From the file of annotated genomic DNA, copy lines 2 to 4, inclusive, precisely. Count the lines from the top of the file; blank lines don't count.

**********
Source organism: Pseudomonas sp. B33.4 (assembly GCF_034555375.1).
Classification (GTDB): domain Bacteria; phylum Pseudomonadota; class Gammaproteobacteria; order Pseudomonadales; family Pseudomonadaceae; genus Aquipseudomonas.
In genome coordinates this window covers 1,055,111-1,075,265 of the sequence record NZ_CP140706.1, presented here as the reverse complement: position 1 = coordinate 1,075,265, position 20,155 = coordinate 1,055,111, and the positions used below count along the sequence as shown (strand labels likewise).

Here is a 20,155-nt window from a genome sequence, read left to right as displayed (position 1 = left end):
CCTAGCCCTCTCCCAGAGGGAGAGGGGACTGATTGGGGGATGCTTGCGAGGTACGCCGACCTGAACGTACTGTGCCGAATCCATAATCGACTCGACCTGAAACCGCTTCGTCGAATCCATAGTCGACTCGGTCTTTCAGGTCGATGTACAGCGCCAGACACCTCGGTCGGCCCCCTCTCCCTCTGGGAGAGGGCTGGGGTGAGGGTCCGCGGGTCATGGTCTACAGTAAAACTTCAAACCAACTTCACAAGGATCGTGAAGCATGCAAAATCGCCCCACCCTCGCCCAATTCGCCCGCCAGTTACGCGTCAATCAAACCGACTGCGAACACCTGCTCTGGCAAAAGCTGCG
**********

Classification (GTDB): domain Bacteria; phylum Pseudomonadota; class Gammaproteobacteria; order Pseudomonadales; family Pseudomonadaceae; genus Aquipseudomonas.
In genome coordinates this window covers 1,055,111-1,075,265 of the sequence record NZ_CP140706.1, presented here as the reverse complement: position 1 = coordinate 1,075,265, position 20,155 = coordinate 1,055,111, and the positions used below count along the sequence as shown (strand labels likewise).

Here is a 20,155-nt window from a genome sequence, read left to right as displayed (position 1 = left end):